Strategic Leadership Qualities Part 1


When I think of strategic leadership, particular characteristics stand out that influence the type of leader I would like to be; I will touch briefly on each point.

1) “Walk the talk”—this relates to how real and genuine a leader is, otherwise the ability to lead will diminish due to hypocrisy. A couple examples may help illustrate the point. When a PMO manager or executive states that earned value management is important, yet rarely reviews the data, and worse, never acts on the data, the manager sends a message that is full of “talk” with no “walk”.  Or, when senior managers try to maintain a semblance of governance yet make exceptions to the process, the hypocrisy weakens the governance process.

2) Accountability—a leader not only needs to hold himself/herself accountable in order to walk the talk, but also needs to hold other people accountable. There is a lot to say about accountability, but strategic leadership will drive accountability within the organizations. This is not easy, and requires my third point, backbone.

3) Backbone—refers to the leader’s ability to stay true to their values and decisions in the face of opposition or pressure. Portfolio management is a cross roads of many facets of the business. A good strategic leader may get caught in the cross fire between organizations, but will not back down until problems can be reviewed and resolved.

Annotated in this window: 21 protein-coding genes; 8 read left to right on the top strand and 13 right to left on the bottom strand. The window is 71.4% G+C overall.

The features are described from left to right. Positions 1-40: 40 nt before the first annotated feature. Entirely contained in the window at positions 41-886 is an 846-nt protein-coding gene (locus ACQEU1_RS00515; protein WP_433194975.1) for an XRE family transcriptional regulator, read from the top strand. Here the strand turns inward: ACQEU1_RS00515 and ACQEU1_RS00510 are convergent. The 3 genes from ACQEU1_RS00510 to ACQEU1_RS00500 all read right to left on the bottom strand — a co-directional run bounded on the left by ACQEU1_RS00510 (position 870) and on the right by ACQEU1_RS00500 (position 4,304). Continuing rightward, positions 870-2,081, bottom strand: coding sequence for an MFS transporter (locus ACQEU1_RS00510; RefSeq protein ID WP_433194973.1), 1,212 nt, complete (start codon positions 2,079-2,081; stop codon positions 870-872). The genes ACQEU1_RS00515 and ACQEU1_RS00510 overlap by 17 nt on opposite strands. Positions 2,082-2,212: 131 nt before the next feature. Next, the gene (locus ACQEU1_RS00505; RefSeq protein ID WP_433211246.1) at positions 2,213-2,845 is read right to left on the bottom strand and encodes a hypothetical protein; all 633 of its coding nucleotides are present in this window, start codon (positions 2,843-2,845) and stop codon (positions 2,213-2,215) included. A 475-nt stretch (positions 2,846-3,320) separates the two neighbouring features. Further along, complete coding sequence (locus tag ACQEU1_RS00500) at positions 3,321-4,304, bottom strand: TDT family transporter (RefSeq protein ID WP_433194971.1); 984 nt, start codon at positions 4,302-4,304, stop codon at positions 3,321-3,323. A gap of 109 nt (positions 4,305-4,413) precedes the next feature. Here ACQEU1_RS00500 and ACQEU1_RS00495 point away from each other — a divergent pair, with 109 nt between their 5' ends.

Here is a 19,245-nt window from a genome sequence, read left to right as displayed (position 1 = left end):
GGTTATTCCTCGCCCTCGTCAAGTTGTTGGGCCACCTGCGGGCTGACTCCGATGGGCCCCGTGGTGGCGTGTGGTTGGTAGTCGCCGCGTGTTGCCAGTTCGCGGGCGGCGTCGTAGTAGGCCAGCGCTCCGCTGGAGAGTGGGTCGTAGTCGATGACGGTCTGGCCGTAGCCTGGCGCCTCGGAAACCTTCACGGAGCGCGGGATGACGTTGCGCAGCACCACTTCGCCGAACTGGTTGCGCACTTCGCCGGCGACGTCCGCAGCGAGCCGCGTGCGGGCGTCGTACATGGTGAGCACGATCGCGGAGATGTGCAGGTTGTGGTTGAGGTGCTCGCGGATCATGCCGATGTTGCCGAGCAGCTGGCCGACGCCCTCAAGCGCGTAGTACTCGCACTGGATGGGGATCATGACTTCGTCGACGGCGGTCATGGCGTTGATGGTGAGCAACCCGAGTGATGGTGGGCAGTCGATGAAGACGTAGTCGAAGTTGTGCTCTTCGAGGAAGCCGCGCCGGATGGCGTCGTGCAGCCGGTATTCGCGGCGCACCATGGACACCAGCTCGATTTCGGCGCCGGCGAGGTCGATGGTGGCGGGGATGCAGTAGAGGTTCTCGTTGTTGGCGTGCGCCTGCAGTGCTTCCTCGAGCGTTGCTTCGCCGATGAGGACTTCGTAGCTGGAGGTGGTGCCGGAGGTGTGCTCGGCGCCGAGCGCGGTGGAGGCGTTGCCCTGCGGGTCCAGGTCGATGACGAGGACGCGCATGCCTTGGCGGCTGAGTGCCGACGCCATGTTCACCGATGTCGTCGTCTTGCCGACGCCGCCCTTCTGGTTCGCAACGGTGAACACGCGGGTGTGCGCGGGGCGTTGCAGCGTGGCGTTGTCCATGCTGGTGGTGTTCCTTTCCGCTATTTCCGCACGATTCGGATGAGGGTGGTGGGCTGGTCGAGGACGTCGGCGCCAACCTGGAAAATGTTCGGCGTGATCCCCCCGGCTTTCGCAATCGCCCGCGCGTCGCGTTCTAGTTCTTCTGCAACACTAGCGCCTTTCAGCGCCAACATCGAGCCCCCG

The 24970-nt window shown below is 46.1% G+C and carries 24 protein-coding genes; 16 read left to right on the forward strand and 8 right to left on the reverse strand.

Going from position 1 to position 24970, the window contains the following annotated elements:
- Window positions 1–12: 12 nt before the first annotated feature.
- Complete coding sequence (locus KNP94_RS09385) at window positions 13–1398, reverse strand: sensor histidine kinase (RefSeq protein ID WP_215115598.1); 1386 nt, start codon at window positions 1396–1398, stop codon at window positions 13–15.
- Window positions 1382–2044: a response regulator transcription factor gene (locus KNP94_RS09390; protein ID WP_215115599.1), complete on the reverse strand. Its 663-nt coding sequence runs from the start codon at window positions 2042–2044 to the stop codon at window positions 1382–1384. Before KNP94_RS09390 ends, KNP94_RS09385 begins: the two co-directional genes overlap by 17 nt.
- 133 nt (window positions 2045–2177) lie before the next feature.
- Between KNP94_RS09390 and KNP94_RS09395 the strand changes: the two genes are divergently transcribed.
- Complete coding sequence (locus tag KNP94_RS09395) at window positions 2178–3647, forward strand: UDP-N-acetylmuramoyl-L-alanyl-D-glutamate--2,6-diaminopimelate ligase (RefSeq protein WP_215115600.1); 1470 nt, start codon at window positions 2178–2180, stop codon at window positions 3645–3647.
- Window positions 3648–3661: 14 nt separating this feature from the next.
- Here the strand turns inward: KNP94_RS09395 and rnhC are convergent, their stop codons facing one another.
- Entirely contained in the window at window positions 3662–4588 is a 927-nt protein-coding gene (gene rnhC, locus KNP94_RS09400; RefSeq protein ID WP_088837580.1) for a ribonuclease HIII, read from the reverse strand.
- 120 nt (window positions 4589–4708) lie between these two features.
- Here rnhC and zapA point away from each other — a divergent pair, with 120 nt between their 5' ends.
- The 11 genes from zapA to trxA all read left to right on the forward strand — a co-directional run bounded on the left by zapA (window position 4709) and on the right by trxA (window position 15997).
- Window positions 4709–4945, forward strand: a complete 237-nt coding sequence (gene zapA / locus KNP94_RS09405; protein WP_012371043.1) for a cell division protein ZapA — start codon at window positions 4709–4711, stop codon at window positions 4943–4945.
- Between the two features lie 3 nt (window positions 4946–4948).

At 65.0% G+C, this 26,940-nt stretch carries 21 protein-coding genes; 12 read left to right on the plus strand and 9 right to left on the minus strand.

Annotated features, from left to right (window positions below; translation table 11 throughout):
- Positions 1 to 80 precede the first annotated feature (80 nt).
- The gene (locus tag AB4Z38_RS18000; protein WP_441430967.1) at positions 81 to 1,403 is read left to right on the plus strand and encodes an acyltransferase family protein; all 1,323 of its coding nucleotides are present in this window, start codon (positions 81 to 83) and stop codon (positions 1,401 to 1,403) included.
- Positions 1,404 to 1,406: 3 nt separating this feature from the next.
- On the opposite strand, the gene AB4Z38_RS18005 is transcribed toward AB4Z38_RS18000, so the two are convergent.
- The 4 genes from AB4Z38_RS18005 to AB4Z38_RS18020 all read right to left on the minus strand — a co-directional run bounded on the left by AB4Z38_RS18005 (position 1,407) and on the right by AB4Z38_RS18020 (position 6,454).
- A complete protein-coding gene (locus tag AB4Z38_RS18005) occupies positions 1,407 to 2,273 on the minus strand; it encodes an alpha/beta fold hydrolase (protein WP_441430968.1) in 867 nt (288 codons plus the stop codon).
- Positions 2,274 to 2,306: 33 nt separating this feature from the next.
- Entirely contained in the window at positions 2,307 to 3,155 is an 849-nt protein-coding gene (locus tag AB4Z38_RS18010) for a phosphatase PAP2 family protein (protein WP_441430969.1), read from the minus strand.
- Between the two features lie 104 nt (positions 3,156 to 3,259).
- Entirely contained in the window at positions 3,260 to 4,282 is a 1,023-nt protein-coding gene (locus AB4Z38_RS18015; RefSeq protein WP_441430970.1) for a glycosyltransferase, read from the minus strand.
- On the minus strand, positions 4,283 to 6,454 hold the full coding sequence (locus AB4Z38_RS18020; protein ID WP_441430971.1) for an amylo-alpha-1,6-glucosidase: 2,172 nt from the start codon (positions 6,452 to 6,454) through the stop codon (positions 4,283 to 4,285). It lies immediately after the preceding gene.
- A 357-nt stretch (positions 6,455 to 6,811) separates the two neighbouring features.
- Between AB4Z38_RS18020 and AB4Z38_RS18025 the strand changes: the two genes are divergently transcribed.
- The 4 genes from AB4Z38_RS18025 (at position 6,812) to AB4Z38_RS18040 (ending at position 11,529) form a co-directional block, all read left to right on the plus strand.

More to come on strategic leadership…

Tim Washington
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Tim Washington

Senior Associate at Point B
I am an Associate at Point B consulting with a professional goal of making companies successful with project portfolio management.

My personal approach is to right-size portfolio management processes to fit an organization's culture and maturity to be effective without creating a bureaucracy. Please contact me if you would like to know more about how project portfolio management (PPM) can help your organization achieve its strategic goals.
Tim Washington
Follow me

Tim Washington

I am an Associate at Point B consulting with a professional goal of making companies successful with project portfolio management. My personal approach is to right-size portfolio management processes to fit an organization's culture and maturity to be effective without creating a bureaucracy. Please contact me if you would like to know more about how project portfolio management (PPM) can help your organization achieve its strategic goals.

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